If you’re reading this then you’re probably already aware of the controversy of hidden electric motors in high level bicycle racing.
The theory of hidden bike motors has been a widely discussed topic amongst fans for the last couple of years. The debate around their likely use culminated with a confirmed case of usage at a pro cyclo-cross race as well as multiple cases of them being discovered in amateur events in Europe.
Its not the technological advancement in the mechanics of electric motors themselves that has made this an issue, more the advancement in their power sources – the batteries that power these motors use have become smaller and more powerful than ever before, meaning their manner of concealment, has become so easy that it threatens to the purity of amateur sport and consequently your events.
We know perfornance enhancing drugs get used in national and regional events in the UK but we are lucky enough to have a well functioning UK Anti Doping authority that have caught some big domestic names. It’s important to note that some of these have been intelligence led and others have been as the result of random testing.
The anti-doping procedures in place in UK sport have grown over a period of years and are now reasonably robust. While they are not perfect they certainly act as a deterrent and help keep domestic cyclesport to be perceived as clean.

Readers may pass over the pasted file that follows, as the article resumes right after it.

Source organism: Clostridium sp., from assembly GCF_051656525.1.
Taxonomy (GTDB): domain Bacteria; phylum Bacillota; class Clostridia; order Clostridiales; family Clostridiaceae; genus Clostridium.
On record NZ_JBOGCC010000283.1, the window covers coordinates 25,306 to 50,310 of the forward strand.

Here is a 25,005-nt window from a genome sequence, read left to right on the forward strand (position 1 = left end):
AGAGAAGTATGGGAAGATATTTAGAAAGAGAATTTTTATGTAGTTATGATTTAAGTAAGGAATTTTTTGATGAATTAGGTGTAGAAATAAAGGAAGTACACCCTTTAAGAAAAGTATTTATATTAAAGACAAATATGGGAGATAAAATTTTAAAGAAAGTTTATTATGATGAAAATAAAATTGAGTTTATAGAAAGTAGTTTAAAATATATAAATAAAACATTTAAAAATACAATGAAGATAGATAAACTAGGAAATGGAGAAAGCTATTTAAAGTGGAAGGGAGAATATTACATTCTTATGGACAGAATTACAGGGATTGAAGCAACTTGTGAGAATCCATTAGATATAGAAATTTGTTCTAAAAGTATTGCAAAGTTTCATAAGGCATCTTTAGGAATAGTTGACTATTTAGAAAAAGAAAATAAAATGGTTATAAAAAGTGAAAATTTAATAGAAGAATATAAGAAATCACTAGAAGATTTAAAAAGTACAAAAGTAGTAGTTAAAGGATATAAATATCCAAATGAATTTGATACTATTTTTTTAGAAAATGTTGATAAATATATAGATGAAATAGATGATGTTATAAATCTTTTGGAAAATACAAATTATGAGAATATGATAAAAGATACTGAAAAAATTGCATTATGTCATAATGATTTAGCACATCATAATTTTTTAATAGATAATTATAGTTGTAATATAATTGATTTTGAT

There is currently a new threat to the veracity of cycling events – hidden motors. We know for certain that they have been used internationally in Junior Belgain Cyclo Cross. We also know that a French third category masters rider has been using a hidden motor resulting in him recording some incredible race results as well as a 53 year old Italian amateur racer who was caught in the summer of 2017 in an event near Brescia.
In each case a combination of suspicions and intelligence from anonymous tip offs led to motor investigations with the bike being examined and the rider either confessing immdeiately or a motor being uncovered under close mechanical inspection.
If domestic riders, including juniors, are prepared to take the health risk of injecting EPO or ingesting other PEDs for the sake of winning bicycle races, how long until they see value in copying their overseas counterparts and adding a motor to their arsenal?